NASA has selected three science investigations to conduct concept studies as candidates for the next mission in the Discovery Program. One of the three will be chosen as a potential 2016 mission – either a first look at the Martian interior; the first exploration of an extraterrestrial sea by landing a craft on Saturn's moon Titan; or studying in unprecedented detail the surface of a comet's nucleus.
Each investigation team will receive $3 million to conduct preliminary design studies and analyses. After a detailed review of the concept studies in 2012, NASA will select one to continue development efforts leading up to launch. The selected mission will be cost-capped at $425 million, not including launch vehicle funding.
Artist's concept of proposed mission to Titan
NASA's Discovery Program of frequent, cost-capped solar system exploration missions with highly focused scientific goals requested proposals for spaceflight investigations in June 2010. A panel of NASA and other scientists and engineers reviewed 28 submissions. The selected investigations could reveal much about the formation of our solar system and its dynamic processes. Three technology developments for possible future planetary missions also were selected.
"NASA continues to do extraordinary science that is re-writing textbooks," said NASA Administrator Charles Bolden. "Missions like these hold great promise to vastly increase our knowledge, extend our reach into the solar system and inspire future generations of explorers."
The planetary missions selected to pursue preliminary design studies are:
-- Geophysical Monitoring Station (GEMS) would study the structure and composition of the interior of Mars and advance understanding of the formation and evolution of terrestrial planets. Bruce Banerdt of NASA's Jet Propulsion Laboratory (JPL) in Pasadena, CA, is principal investigator. JPL would manage the project.
-- Titan Mare Explorer (TiME) would provide the first direct exploration of an ocean environment beyond Earth by landing in, and floating on, a large methane-ethane sea on Saturn's moon Titan. Ellen Stofan of Proxemy Research Inc. in Gaithersburg, MD, is principal investigator. Johns Hopkins University's Applied Physics Laboratory in Laurel, MD, would manage the project.
-- Comet Hopper would study cometary evolution by landing on a comet multiple times and observing its changes as it interacts with the Sun. Jessica Sunshine of the University of Maryland in College Park is principal investigator. NASA's Goddard Space Flight Center in Greenbelt, MD, would manage the project.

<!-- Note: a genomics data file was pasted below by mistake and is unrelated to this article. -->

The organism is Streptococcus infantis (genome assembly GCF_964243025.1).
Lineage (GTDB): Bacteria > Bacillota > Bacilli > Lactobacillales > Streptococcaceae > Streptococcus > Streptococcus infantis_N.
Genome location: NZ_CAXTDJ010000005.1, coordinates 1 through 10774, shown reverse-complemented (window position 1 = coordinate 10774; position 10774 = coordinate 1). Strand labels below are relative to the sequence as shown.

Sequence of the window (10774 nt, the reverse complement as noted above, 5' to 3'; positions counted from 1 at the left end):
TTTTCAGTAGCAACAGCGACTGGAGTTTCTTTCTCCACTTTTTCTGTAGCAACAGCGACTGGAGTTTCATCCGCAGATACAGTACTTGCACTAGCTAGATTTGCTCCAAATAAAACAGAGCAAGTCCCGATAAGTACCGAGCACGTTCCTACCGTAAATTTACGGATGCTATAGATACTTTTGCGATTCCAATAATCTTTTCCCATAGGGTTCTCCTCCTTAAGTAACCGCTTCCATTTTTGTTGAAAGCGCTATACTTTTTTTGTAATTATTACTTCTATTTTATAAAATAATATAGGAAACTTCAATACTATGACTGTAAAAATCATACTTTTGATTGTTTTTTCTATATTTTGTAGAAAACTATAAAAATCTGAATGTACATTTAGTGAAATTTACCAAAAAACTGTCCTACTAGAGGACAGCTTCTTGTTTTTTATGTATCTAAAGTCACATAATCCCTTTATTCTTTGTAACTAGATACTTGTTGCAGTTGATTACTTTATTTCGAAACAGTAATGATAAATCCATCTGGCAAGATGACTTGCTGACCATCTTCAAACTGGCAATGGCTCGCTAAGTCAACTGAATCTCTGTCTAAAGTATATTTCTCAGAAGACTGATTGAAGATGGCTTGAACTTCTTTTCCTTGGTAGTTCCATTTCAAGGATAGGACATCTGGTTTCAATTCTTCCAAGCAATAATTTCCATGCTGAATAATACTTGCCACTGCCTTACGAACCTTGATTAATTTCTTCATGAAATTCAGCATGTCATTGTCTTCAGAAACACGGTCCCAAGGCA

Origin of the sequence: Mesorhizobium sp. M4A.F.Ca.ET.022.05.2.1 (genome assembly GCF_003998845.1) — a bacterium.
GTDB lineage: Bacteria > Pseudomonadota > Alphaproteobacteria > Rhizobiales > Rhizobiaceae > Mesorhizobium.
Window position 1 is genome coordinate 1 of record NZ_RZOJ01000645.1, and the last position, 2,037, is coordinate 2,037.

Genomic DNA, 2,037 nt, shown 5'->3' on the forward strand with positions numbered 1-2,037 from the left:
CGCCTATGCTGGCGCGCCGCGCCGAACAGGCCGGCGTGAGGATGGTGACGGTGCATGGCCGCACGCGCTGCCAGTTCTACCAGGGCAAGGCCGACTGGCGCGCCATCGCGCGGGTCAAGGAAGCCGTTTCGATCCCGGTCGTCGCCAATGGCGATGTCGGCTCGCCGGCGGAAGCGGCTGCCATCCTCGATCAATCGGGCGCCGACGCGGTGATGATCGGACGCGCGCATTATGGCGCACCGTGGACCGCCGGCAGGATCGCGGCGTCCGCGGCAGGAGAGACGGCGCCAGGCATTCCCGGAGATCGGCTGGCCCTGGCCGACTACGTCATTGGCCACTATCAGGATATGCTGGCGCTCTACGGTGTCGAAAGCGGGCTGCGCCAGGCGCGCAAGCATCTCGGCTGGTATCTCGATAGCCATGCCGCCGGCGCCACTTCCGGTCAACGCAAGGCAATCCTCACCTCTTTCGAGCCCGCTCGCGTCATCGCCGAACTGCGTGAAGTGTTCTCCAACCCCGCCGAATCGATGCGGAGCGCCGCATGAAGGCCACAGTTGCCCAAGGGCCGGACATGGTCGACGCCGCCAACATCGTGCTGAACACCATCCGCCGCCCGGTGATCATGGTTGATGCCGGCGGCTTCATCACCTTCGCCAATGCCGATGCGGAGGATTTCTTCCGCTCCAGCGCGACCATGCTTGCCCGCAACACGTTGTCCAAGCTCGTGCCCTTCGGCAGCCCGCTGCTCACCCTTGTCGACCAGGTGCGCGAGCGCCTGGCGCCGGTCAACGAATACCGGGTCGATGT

"This is high science return at a price that’s right," said Jim Green, director of NASA’s Planetary Science Division in Washington. "The selected studies clearly demonstrate a new era with missions that all touch their targets to perform unique and exciting science."
The three selected technology development proposals will expand the ability to catalog near-Earth objects, or NEOs; enhance the capability to determine the composition of comet ices; and validate a new method to reveal the population of objects in the poorly understood, far-distant part of our solar system. During the next several years, selected teams will receive funding to bring their respective technologies to a higher level of readiness. To be considered for flight, teams must demonstrate progress in a future mission proposal competition.
The proposals selected for technology development are:
-- Primitive Material Explorer (PriME) would develop a mass spectrometer that would provide highly precise measurements of the chemical composition of a comet and explore the objects' role in delivering volatiles to Earth. Anita Cochran of the University of Texas in Austin is principal investigator.
-- Whipple: Reaching into the Outer Solar System would develop and validate a technique called blind occultation that could lead to the discovery of various celestial objects in the outer solar system and revolutionize our understanding of the area's structure. Charles Alcock of the Smithsonian Astrophysical Observatory in Cambridge, Mass., is principal investigator.
-- NEOCam would develop a telescope to study the origin and evolution of NEOs and study the present risk of Earth-impact. It would generate a catalog of objects and accurate infrared measurements to provide a better understanding of small bodies that cross our planet's orbit. Amy Mainzer of JPL is principal investigator.